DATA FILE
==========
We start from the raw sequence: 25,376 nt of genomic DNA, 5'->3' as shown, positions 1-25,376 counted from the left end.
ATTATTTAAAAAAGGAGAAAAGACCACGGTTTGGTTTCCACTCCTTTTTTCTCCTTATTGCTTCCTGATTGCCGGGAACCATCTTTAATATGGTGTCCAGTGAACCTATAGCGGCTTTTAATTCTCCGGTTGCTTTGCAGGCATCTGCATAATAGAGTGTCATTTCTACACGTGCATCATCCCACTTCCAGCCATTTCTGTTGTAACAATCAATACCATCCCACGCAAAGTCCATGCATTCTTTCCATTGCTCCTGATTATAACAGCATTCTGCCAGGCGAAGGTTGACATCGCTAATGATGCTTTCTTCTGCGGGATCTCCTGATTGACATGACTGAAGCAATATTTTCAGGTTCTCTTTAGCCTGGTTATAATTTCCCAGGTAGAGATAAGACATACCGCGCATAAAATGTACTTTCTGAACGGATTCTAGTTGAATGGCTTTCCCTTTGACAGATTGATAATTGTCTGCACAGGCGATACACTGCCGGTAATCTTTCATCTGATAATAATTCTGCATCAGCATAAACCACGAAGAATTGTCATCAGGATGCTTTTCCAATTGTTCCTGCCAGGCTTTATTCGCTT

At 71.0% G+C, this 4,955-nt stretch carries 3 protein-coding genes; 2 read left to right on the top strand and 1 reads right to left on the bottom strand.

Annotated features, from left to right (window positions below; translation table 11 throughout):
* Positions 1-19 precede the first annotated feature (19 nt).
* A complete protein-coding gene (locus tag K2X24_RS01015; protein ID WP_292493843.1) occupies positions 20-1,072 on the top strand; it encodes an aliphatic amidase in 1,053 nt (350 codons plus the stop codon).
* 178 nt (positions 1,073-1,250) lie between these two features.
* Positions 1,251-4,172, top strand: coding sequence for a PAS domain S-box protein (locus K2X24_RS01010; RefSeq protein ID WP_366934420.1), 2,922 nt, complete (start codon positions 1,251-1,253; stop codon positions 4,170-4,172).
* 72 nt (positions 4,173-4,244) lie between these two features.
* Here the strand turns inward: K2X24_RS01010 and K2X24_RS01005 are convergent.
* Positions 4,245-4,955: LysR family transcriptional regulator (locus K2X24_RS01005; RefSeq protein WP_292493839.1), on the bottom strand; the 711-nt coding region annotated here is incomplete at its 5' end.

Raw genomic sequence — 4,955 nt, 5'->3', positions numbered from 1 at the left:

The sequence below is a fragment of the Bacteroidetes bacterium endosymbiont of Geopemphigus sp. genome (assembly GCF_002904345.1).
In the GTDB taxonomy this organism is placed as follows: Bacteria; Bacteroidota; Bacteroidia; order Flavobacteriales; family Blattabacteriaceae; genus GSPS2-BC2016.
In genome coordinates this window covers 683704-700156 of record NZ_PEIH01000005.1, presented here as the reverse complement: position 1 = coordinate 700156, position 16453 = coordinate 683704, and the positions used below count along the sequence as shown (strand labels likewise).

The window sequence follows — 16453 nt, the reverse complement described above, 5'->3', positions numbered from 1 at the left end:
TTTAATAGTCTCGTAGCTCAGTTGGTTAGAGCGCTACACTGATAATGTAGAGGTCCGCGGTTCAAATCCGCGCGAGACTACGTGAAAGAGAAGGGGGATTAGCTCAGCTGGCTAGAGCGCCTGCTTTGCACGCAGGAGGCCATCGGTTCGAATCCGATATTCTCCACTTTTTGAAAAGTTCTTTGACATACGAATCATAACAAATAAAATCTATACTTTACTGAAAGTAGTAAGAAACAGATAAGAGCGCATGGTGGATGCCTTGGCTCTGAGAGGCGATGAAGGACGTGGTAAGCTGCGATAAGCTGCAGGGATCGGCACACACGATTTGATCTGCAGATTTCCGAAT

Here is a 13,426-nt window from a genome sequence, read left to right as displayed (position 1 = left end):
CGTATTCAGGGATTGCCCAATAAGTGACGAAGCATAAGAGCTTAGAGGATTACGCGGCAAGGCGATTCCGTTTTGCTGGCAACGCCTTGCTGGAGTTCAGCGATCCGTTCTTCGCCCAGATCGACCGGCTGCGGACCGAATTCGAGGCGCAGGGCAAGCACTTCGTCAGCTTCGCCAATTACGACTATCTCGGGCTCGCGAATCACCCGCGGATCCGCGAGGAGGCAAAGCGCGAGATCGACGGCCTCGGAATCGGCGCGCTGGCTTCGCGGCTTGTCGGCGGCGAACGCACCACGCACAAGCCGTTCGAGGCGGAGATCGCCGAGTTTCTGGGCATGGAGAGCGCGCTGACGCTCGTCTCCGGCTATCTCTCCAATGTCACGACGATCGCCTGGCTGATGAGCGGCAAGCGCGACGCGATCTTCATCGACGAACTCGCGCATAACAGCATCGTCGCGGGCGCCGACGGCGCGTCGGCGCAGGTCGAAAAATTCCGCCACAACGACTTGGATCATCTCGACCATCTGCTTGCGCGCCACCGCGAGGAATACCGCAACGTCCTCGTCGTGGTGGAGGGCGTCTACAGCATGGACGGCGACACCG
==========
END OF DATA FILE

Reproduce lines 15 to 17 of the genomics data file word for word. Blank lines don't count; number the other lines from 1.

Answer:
In genome coordinates this window covers 683704-700156 of record NZ_PEIH01000005.1, presented here as the reverse complement: position 1 = coordinate 700156, position 16453 = coordinate 683704, and the positions used below count along the sequence as shown (strand labels likewise).

The window sequence follows — 16453 nt, the reverse complement described above, 5'->3', positions numbered from 1 at the left end:
TTTAATAGTCTCGTAGCTCAGTTGGTTAGAGCGCTACACTGATAATGTAGAGGTCCGCGGTTCAAATCCGCGCGAGACTACGTGAAAGAGAAGGGGGATTAGCTCAGCTGGCTAGAGCGCCTGCTTTGCACGCAGGAGGCCATCGGTTCGAATCCGATATTCTCCACTTTTTGAAAAGTTCTTTGACATACGAATCATAACAAATAAAATCTATACTTTACTGAAAGTAGTAAGAAACAGATAAGAGCGCATGGTGGATGCCTTGGCTCTGAGAGGCGATGAAGGACGTGGTAAGCTGCGATAAGCTGCAGGGATCGGCACACACGATTTGATCTGCAGATTTCCGAAT